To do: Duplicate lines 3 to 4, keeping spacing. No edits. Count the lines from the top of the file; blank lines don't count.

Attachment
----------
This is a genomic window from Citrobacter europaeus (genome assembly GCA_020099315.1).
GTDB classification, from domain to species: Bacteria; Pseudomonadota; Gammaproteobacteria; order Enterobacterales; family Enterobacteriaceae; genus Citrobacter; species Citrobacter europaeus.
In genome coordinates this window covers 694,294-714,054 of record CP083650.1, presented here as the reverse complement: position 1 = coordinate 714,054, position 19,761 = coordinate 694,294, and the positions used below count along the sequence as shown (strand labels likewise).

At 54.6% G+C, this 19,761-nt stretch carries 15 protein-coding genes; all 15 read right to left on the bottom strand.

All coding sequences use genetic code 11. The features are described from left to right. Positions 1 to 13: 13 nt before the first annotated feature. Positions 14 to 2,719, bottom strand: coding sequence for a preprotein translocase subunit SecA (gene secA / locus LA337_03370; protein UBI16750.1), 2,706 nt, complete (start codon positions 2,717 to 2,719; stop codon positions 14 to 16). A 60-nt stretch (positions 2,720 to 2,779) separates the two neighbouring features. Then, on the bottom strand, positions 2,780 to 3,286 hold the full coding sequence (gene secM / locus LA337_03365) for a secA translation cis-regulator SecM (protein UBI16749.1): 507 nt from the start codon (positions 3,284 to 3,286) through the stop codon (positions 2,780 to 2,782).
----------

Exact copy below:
In genome coordinates this window covers 694,294-714,054 of record CP083650.1, presented here as the reverse complement: position 1 = coordinate 714,054, position 19,761 = coordinate 694,294, and the positions used below count along the sequence as shown (strand labels likewise).

At 54.6% G+C, this 19,761-nt stretch carries 15 protein-coding genes; all 15 read right to left on the bottom strand.